scholarships for both undergrad-
uates and graduate students.
The Rackham Fund for Under-
graduate Scholarships annually
awards a limited number of fresh-
men scholarships for men, prefer-
ably Michigan residents.
Rackham awards on the grad-
uate level include the 10 Predoc-
toral Fellowships of $1,500 for
exceptional graduate students
and the Post-doctoral Fellow-
ships, awards of $2,500 made
annually to Doctors of Philos-
ophy or Science for research.
The Special Fellowships are
awarded to exceptionally prom-
ising graduate students whose
graduate studies were interrupt-
ed by the war and can present
evidence of fruitful experience
during the war period.
In addition, the University Gen-
eral Scholarship Fund provides aid
in the various colleges in the Uni-
versity. These are administeredE
by the individual colleges and are;
awarded on the basis of academic
record and individual need.,
In the six years since the gia
atomic mushroom rose over a g
ted Hiroshima, the Universit3
$6,500,000 Phoenix Project h
achieved life and strength.
Designed to turn the tablesc
the atomic bomb and find co
structive uses for its enormo
power, the idea of the Phoen
Project was accepted by the St
dent Legislature as a way to ma
the University's war "memori
more than "a mound of stone 5so
to be forgotten."
The idea caught the imagin
tion of people all over the wor
and was hailed as one of t1
brightest spots in atomic enerE
* . .
THE PHOENIX Project is nam
ed afte rthe Phoenix bird whic
according to legend, is reborn fro
its own ashes every 500 years an
rises with its youth and strengt
It is hoped that from the ruin
and ashes of Hiroshima and Naga
saki, the Phoenix Project will ris
bringing ne wand powerful peac
time uses of atomic energy.
In early 1948 the Project in-
tending to put the atom to work
for peace got the sanction of
the Atomic Energy Commission.
With this impetus a world-wide
campaign to raise $6,500,000 was
By the time the fund campaig
nded last June an impressive re
earch program was already un
derway on campus and plans for;
giant research building were wait
ng the approval of the Regent
who are expected to act on then
in the Fall.
Student contributions to th
Phoenix Project totaled over $160,
00 and campaign officials antici
)ate that additional donations an(
roceeds from Project work wil
tion self-sustaining within the
next 10 years.
A CAMPAIGN spokesman said
that there will probably be no
effort to bring new classes into
the drive for Phoenix funds but
added that no contributions from
interested freshmen will be re-
The Phoenix Project is not just
a good idea for a war memorial, it
is a "natural" for the University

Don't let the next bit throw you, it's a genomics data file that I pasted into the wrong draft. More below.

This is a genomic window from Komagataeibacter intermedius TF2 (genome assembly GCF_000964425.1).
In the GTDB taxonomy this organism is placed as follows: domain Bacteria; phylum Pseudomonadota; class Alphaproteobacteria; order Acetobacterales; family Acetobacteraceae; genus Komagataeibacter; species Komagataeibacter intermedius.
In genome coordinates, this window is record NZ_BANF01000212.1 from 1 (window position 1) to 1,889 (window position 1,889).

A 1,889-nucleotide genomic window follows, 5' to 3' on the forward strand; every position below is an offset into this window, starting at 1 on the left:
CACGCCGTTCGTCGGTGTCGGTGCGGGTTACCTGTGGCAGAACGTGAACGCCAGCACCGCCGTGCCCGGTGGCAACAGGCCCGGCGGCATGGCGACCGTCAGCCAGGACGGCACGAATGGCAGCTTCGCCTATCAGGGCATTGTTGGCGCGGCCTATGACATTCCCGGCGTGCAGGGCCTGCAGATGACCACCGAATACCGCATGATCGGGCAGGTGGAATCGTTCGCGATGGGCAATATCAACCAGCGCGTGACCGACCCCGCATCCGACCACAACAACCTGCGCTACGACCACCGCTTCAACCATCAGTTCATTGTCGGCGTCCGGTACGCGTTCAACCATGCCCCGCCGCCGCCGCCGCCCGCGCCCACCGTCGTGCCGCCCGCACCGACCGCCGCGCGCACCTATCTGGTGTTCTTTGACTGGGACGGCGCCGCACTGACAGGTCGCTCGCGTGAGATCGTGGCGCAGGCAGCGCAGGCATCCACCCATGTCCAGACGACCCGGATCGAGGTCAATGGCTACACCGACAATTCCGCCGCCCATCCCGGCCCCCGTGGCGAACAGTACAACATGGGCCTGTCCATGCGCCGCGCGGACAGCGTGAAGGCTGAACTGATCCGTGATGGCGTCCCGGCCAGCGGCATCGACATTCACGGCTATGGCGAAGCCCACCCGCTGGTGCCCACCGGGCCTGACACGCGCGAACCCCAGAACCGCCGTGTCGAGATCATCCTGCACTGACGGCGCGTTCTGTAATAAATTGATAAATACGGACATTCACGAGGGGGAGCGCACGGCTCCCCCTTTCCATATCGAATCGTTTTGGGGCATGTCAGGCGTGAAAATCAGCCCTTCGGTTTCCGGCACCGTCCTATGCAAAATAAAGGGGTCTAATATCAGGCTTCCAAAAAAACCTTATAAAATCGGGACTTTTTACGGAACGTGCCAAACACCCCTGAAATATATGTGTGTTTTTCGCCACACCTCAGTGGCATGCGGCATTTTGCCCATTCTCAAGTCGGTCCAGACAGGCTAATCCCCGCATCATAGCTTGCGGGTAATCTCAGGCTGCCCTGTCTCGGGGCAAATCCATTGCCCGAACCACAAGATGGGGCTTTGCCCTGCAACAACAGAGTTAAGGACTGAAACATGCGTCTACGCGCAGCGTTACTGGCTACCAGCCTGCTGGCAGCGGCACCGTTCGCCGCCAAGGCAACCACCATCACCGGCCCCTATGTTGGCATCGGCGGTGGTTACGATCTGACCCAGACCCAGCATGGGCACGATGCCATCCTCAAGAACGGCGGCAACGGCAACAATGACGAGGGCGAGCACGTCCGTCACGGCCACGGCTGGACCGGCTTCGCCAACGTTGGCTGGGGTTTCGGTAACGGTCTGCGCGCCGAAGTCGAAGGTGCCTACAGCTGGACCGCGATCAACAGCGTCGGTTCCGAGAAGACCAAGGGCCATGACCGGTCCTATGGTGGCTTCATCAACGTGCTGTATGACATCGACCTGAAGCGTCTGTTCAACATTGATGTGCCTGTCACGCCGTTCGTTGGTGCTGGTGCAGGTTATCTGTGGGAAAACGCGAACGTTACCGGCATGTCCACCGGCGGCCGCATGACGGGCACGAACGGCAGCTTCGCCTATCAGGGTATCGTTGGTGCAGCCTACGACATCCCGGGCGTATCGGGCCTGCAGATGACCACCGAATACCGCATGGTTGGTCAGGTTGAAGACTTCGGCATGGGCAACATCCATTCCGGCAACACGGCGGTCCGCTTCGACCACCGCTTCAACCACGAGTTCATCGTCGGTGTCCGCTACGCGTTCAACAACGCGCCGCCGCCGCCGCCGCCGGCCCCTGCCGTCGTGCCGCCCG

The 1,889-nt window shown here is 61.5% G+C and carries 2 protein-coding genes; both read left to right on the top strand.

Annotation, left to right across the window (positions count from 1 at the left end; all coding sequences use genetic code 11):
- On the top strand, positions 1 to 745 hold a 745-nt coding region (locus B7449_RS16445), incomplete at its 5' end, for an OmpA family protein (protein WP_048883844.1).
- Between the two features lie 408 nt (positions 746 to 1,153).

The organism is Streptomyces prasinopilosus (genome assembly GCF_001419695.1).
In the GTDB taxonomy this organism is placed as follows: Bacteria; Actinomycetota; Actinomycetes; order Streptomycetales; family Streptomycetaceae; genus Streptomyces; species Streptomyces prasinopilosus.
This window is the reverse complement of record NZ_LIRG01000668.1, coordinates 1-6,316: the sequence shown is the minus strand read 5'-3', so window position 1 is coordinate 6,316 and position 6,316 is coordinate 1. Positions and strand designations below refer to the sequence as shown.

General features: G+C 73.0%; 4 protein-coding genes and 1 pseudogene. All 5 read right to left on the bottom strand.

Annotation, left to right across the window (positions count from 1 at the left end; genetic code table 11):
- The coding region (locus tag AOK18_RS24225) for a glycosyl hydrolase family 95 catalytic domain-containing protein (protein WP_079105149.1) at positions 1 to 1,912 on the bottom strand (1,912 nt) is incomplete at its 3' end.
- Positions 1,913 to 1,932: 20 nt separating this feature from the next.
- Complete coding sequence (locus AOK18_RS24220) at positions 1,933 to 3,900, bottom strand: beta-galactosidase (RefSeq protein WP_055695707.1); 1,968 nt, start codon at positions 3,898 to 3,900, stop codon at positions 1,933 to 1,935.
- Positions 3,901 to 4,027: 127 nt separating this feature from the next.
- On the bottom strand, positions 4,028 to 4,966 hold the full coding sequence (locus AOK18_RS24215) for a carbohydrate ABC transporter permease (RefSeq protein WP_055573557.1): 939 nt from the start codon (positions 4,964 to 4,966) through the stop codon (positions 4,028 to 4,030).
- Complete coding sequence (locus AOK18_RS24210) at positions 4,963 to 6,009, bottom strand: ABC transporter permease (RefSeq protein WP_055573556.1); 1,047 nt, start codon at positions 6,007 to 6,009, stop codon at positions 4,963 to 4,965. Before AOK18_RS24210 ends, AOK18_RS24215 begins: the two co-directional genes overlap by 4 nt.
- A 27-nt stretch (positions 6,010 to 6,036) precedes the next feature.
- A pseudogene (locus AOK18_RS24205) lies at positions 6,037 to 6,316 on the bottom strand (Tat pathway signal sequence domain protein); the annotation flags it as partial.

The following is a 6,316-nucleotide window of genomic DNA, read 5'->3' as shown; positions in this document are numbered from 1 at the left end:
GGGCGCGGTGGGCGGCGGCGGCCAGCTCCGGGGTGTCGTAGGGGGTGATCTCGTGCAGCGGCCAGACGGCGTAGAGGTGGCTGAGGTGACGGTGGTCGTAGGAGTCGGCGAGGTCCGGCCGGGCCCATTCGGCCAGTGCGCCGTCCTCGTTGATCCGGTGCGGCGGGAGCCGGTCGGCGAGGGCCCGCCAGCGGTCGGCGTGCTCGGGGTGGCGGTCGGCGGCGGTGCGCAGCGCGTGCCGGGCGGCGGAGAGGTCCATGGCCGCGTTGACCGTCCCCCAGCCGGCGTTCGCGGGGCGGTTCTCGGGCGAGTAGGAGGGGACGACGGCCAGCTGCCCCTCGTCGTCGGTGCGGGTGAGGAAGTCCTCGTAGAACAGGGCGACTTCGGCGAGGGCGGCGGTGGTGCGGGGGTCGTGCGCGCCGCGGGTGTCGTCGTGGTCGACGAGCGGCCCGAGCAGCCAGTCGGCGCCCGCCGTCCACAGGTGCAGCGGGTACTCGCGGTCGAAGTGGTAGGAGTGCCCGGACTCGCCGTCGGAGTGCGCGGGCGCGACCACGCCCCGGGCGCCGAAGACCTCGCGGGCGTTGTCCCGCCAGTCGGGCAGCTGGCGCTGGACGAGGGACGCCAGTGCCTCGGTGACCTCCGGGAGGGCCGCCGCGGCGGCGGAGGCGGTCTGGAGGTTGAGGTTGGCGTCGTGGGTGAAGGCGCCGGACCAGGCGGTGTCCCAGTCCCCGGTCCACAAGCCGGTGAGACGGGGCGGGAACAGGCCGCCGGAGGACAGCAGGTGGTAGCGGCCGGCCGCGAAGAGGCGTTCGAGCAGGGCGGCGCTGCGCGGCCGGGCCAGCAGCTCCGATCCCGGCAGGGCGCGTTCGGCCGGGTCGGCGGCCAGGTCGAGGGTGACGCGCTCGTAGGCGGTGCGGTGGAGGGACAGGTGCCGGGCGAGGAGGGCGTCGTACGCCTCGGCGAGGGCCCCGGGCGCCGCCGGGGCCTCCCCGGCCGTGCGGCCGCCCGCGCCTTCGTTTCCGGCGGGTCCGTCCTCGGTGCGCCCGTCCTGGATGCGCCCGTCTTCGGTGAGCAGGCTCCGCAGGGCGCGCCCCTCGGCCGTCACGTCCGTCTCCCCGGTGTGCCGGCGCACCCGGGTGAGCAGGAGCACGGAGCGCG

because Michigan has been a cen-
ter of atomic research since the:
1920s and was chief purchasing
agent for the Manhattan Project
during the war.
A summer symposium onI
atomic energy that brought such
famous research men as J.
Robert Oppenheimer, A. H.
Compton, Lawrence Condon,
Enrico Fermi to the campus in
1923 has been followed through
the years with seminars and
convocations that confirm the
appropriateness of centering the
Phoenix Project at the Univer-
In addition to regular scientific
work on atomic energy, the Uni-
versity has provided important
figures in the development of the
country's atomic potential.
Dean. Ralph A. Sawyer of the
graduate school supervised the
work of 500 scientists at the Bi-
kini A-bomb tests.
And Dean George Granger
Brown, of the College of Engi-
neering, is director of the Atomic
Energy Commission's Division of
Besides providing scientists for
atomic research, the University
had, until 1936, the world's larg-
est cyclotron, which produced over
100 rare isotopes.
COUNTLESS questions and
problems are hoped to be solved
by the research to be done by
the Phoenix Project. Some of
them are these: the causes and
cures of cancer, leukemia, arthri-
tis, rheumatic fever, and polio;
the manner in which disease-caus-
ing viruses reproduce, and their
control; the improvement of farm
land and agricultural techniques.
SCHOOL OPENING SPECIALS
314 South State Street
THE TYPEWRITER AND STATIONERY
SEVERAL of the housing units
in the dormitory system includ-
ing Betsy Barbour, Helen New-
berry, Mosher Hall, Martha Cook
and Adelia Cheever dormitories
for women, have scholarship funds
for residents, as do many fraterni-
ties and sororities.
make the whole Phoenix opera
;h . .. ... ...................::::.:. .